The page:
Putting the Intelligence in Data
Phil Corcoran, Head of Customer Insight at NS&I, talks about the importance of good data management & industry best practice in their marketing campaigns.
The Palmerston Government set up the Post Office Savings Bank in 1861 to encourage ordinary wage earners to “provide for themselves against adversity and ill health”. Separated from the Post Office in 1969, the organisation became known as National Savings a name that has stuck for over 40-years. In 1996, National Savings and Investments (NS&I) became an Executive Agency of the Chancellor of the Exchequer.
NS&I is now one of the largest savings organisations in the UK, with over 26 million customers and almost £100 billion invested.
Issues of data hygiene, accuracy and security have always been of the utmost importance for National Savings and Investment. As we are Government-backed, we’re by nature very risk averse. But that doesn’t imply we’re in any way ‘antiquated’. On the contrary, we’re one of the few financial institutions which has a solid CRM focus extending right across our business. Unlike some organisations, we approach customer relations as an all-encompassing ethos, not just a software application. And the bedrock of all of our customer-focused operations is best summed up in one word: Data. The cleaner and more up-to-date, the better. National Savings and Investments’ database totals 61 million records relating to 46 million customers throughout the UK - all of it biometrically encrypted to ensure the highest possible levels of security. As the bank has a long trading history extending back over many decades, how we store our customer data has changed dramatically over time. Where once, for example, we simply ‘housed’ transactional data, now we maintain a single customer view for each and every client across all departments with the aim of better ascertaining where and how they interact with us so that we can provide the best and most efficient service possible.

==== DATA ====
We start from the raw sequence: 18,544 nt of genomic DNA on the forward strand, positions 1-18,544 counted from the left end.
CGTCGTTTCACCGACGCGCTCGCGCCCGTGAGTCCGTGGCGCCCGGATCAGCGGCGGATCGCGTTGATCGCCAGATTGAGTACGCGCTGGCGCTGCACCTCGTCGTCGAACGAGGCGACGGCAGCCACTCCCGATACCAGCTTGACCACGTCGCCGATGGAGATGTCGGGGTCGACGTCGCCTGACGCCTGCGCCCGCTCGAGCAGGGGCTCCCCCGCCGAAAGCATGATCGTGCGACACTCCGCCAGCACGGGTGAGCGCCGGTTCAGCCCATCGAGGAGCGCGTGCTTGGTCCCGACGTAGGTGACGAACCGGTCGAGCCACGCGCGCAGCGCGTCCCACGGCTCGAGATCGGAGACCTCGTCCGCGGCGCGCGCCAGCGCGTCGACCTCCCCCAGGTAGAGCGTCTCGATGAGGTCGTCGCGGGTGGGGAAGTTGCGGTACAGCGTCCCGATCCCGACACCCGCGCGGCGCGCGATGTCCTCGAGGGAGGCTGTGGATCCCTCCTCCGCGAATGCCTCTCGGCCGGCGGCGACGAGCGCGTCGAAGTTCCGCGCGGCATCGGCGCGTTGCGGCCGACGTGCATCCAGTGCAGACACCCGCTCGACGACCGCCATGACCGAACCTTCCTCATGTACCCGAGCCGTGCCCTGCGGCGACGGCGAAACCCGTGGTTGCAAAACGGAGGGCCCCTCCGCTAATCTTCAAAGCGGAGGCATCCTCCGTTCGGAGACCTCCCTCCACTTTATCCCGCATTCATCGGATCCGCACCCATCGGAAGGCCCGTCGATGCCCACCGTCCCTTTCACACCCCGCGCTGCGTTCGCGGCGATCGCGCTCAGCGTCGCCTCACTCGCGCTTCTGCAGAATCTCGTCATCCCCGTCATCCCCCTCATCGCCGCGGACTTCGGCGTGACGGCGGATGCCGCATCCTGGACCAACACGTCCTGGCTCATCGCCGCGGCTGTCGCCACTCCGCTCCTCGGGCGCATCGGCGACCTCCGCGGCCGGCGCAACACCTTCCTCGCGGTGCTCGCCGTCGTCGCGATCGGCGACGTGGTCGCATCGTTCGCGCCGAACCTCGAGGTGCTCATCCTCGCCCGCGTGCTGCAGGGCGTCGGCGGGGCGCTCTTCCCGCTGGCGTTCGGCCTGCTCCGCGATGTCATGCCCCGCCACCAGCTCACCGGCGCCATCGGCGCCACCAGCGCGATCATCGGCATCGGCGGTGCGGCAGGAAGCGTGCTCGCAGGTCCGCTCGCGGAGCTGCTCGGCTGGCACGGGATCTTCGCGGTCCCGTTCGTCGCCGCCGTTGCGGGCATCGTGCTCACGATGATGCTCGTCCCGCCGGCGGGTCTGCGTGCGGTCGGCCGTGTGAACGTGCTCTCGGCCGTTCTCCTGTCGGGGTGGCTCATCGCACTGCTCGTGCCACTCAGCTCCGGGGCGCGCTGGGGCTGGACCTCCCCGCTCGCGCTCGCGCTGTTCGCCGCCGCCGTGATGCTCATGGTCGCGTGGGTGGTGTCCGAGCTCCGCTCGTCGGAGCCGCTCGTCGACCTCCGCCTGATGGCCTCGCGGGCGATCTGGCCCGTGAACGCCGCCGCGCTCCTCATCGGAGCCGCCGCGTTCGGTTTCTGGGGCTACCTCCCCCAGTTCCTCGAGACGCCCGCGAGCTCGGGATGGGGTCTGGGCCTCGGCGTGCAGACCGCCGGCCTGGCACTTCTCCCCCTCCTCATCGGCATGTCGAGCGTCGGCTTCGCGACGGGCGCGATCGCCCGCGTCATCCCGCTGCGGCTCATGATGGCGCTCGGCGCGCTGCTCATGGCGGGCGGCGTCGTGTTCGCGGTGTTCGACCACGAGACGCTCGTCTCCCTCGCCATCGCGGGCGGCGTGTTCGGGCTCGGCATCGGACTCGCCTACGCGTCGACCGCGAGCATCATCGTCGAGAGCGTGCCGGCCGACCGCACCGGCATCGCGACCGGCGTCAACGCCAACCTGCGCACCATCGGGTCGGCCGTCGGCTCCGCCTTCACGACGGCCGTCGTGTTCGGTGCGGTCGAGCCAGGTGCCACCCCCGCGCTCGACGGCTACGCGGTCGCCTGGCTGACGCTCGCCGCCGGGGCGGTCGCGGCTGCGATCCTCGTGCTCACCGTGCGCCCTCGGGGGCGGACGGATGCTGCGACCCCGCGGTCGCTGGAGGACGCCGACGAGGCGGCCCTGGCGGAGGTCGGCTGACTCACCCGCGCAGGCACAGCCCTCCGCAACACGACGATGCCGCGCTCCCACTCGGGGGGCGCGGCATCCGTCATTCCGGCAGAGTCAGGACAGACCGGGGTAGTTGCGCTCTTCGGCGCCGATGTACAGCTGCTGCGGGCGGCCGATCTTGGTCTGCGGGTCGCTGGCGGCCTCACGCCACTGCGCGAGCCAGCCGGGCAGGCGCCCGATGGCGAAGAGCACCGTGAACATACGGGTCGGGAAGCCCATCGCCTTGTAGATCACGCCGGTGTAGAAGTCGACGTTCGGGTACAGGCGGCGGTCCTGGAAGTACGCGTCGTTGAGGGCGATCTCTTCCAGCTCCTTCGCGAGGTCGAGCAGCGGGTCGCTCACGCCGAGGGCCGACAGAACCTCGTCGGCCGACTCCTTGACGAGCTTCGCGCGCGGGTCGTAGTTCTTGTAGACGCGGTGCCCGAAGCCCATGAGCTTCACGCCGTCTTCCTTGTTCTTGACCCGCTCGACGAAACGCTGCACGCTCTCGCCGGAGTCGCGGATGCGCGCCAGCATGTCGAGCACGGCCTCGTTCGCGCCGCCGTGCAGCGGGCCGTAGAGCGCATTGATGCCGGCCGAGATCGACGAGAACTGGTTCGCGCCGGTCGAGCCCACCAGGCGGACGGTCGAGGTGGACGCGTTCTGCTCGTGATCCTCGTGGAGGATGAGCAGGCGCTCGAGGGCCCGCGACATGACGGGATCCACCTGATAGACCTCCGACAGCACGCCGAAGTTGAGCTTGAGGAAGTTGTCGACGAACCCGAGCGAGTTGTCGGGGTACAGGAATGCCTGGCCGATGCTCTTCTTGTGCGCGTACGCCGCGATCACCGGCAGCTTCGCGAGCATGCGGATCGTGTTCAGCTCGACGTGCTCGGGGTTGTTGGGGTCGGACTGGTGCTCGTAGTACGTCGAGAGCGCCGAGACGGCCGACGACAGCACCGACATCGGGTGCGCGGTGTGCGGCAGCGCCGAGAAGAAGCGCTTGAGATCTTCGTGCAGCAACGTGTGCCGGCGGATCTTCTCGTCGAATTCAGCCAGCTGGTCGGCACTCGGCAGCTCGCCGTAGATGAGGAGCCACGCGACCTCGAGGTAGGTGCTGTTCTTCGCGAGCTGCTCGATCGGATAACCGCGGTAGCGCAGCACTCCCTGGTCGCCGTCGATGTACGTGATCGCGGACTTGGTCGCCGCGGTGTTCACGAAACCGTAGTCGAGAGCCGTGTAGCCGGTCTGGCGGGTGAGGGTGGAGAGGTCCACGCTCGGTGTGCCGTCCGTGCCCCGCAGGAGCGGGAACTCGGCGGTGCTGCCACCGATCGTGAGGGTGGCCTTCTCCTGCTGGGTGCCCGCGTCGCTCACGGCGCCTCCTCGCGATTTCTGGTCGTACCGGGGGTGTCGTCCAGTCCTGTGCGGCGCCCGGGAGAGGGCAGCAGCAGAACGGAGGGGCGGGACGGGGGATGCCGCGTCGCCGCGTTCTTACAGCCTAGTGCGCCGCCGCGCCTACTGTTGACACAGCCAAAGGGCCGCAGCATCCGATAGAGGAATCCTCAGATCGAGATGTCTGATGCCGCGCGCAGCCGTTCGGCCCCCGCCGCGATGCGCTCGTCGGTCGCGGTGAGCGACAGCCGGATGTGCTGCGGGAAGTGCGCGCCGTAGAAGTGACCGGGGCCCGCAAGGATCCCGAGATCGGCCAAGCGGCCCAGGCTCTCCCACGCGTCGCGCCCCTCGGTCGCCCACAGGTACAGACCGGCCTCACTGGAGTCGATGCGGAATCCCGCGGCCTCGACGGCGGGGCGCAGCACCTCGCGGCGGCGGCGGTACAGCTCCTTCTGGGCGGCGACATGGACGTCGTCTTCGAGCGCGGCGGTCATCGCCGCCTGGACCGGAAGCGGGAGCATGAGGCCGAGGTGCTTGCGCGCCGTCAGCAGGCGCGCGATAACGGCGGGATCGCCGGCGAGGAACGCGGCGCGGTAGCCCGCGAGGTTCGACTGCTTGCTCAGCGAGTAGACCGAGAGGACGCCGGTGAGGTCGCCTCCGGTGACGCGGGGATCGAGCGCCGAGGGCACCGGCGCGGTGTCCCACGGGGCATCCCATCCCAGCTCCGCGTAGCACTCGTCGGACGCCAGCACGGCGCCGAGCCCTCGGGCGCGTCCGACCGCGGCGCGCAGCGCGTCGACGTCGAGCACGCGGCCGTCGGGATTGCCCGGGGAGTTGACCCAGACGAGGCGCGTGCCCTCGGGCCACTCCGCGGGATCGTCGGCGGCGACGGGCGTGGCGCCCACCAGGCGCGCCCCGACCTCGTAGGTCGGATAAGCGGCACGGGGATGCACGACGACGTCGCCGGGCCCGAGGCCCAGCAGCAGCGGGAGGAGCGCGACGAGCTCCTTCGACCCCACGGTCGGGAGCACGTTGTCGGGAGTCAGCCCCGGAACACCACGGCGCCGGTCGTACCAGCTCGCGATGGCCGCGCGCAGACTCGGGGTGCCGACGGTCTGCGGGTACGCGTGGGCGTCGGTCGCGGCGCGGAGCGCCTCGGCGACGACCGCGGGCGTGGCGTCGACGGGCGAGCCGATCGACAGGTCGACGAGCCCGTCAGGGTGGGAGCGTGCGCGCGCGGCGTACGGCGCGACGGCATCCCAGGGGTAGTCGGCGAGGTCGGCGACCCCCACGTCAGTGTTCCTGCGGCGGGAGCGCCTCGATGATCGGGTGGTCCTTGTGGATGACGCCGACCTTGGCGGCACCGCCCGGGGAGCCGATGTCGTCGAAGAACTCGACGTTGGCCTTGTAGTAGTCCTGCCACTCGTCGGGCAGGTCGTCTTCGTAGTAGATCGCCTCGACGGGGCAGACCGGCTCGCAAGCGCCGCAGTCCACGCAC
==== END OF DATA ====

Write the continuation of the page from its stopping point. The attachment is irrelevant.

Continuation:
For marketing purposes, we store our data in a separate, bespoke warehouse. Appended to each customer’s file are electronic flags, which allow us to retrieve their records for specific campaigns.
Keeping name and address information accurate and up-to-date is as essential here as it is for operational data – particularly when we’re file matching. Confusing a ‘Phil Corcoran’ in SE1 with a ‘Phil Corcoran’ living in TN13, for example, could have enormous financial and security ramifications, so our file-matching protocols have to be incredibly precise. To this end, we enlist the services of a well known data bureau to do a fortnightly ‘clean’ by applying a comprehensive suite of suppression files – including MPS and TPS as well as The REaD Group’s The Bereavement Register® and the Gone-Away Suppression File (GAS), amongst others - to our entire database. Additionally, we include information gathered from our own mail returns, client change-of-address and deceased notifications and factor these details into our updates also – all with the aim of avoiding the brand damage associated with mistakenly mailing the deceased, decreasing our environmental impact and maximising our marketing spend.
National Savings and Investments is mindful of the fact that people are becoming increasingly concerned about where and how their personal information is used. The success of our brand is built on the guarantee of safety, so the considerable investment we’ve made in data analytics and security has not only delivered increased efficiencies and cost-effectiveness for our business model, but continues to deliver consistently high satisfaction ratings amongst our customers.